One of the most frequent comments we hear is, “We are a service oriented company and not a product based company and therefore branding doesn’t make sense for us, or it just won’t work.”

This statement couldn’t be further from the truth and, in fact, is completely backwards. Service oriented companies are in greater need of creating brand centric experiences for their current and potential clients than product based clients. Why?

Today, almost all companies are selling a commodity in the eyes of the consumer. You sell moisture wicking shirts or coffee to go… so do lots of other companies. You sell legal, accounting, or chiropractic services… so do tons of other companies who all claim to be very good at it. Which means the consumer is now looking for a way to differentiate between you and your competitors. But most service oriented brands aren’t providing their target audience with much help here.

It used to be that quality and proximity/availability became the differentiators. However, in today’s interconnected world, those competitive advantages are fairly fungible. Which leaves only price — and trying to win on price is a game you almost always lose in the long term.

The smart companies have realized that their brand DNA and their brand values – the emotional experience they want their target audience to have whenever they interact with them – is the only real way to differentiate themselves from their competitors. If their brand is created correctly, it allows them to stand out from the pack and give their potential clients a reason to choose them over the competition.

In today’s world, there is also a misguided distinction being made between a service and a product based company. Are Starbucks, Southwest and Nordstrom really product companies? No. If the vast numbers of representatives for each of these companies provided inconsistent service and didn’t live their brand every day, they would die a quick death. That is because for consumers today, almost all companies are a place we go to get what we believe will fulfill our needs the best. They don’t care whether you call yourself a service or product oriented company.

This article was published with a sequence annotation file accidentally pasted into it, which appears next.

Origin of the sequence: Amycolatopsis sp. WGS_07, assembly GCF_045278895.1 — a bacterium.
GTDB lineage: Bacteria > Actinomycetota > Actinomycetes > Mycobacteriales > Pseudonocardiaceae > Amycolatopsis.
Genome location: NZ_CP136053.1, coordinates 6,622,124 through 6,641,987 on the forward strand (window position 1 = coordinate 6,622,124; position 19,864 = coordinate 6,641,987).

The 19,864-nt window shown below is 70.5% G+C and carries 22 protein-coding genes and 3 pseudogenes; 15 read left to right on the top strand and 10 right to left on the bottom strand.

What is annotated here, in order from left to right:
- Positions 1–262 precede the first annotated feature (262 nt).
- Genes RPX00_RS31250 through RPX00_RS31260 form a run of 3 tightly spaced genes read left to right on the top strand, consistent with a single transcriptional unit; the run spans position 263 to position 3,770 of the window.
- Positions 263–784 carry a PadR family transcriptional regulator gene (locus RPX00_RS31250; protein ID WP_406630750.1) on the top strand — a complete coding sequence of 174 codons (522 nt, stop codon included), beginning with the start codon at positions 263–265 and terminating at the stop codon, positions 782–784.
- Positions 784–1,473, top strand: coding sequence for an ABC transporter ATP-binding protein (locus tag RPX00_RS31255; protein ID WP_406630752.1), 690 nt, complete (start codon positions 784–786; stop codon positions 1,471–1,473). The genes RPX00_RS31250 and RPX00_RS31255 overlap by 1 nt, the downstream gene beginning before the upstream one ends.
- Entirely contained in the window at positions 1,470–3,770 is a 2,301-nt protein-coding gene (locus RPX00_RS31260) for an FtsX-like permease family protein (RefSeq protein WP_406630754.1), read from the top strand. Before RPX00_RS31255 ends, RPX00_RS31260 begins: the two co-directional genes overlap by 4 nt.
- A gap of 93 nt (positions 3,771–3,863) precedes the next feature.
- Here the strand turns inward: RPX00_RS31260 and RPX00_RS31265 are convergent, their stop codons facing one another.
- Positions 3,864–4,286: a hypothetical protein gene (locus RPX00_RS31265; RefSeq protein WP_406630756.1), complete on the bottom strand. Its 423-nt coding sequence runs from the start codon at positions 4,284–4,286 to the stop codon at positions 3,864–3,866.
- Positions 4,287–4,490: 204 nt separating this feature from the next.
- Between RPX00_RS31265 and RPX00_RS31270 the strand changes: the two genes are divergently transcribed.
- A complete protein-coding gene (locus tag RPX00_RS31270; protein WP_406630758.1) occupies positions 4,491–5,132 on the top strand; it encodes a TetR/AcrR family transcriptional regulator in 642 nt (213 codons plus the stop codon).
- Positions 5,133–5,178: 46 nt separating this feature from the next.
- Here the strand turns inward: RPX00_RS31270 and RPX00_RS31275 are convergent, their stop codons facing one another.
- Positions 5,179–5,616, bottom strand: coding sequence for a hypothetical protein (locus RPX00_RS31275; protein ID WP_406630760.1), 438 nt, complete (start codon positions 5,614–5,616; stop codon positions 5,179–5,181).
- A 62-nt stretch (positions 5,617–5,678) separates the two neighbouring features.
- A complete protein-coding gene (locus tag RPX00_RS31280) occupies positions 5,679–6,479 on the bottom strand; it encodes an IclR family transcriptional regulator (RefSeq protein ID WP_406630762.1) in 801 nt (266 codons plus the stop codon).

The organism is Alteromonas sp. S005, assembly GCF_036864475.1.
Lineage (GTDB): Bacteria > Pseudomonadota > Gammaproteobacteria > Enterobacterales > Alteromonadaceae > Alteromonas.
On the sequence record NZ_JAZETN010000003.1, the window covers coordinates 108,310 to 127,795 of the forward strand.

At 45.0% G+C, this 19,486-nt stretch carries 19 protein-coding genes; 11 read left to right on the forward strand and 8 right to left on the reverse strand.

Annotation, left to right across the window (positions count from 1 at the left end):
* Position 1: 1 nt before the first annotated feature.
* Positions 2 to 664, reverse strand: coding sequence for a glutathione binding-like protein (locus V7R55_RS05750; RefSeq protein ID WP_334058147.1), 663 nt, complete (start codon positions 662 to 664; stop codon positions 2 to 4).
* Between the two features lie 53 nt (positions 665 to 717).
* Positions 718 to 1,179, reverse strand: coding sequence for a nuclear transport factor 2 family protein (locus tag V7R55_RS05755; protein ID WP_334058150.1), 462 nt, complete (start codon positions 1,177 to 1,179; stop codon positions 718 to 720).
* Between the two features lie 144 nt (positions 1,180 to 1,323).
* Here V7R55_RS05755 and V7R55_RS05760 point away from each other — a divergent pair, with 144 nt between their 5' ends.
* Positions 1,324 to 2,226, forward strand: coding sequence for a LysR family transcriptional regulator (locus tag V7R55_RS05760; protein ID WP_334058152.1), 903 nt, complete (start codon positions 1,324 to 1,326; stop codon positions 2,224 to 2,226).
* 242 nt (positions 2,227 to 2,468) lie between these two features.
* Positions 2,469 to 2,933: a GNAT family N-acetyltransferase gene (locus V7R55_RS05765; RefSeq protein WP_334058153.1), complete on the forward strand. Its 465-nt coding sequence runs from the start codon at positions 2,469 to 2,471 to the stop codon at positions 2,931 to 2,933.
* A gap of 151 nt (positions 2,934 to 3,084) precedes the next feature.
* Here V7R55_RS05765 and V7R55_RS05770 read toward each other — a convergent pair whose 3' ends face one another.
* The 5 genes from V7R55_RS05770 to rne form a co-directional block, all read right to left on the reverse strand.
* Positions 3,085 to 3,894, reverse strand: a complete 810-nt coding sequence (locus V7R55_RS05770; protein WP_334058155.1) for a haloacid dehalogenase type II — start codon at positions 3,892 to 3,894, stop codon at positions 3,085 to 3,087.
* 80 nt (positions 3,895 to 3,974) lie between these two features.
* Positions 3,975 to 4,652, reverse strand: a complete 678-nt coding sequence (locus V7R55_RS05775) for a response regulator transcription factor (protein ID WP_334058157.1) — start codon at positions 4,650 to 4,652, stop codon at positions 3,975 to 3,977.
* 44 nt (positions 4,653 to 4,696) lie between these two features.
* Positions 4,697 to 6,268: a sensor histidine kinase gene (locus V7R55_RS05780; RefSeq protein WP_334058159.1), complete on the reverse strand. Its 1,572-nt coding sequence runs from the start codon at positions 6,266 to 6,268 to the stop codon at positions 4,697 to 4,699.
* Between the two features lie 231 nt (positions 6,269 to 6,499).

When making a purchasing decision about a service, the way most consumers make that decision is fundamentally and psychologically the same as whether or not they decide to buy from Starbucks. Yes, at Starbucks you walk out with a product and at a law firm or an ad agency you walk out with advice and concepts. But at both, you are buying the experience they create for you, the relationship that is provided to you and how you believe that will make you feel.

That is all brand, and although we might not like to admit it, to the consumer, the baristas are really no different than the accountants at an accounting firm or the account executives at an ad agency. They create and reinforce the emotional connection with the client.

Now a consumer goods company does have the extra advantage of selling a tangible product through which they can demonstrate their brand – in the product itself, its packaging, and the point of purchase experience. This is all the more reason that companies that don’t sell something tangible, need to ensure they have clarity of brand and their entire internal team shows it to the outside world consistently. They have one less avenue of opportunity for demonstrating how they are highly unique and relevant for their target audience – ultimately why a potential customer should choose them.

Sadly, we see way too many “service oriented” companies out there that say their brand is all about integrity and reliability, or some other overly used and vapid term. Please understand this just positions you and makes you sound all the more like a commodity. Think of it – would you buy from a company that said, “Well… we’re not so into integrity or reliability.” Of course not! It is assumed that you will have integrity and be reliable, otherwise I would never work with you.

That’s why it is so important for “service oriented” companies to go through a process that mixes science and art to clarify their brand DNA and brand values – ways in which they can truly and consistently be unique. Then they need to roll it out to their entire team in such a way that empowers them and encourages them live up to those brand standards every day.

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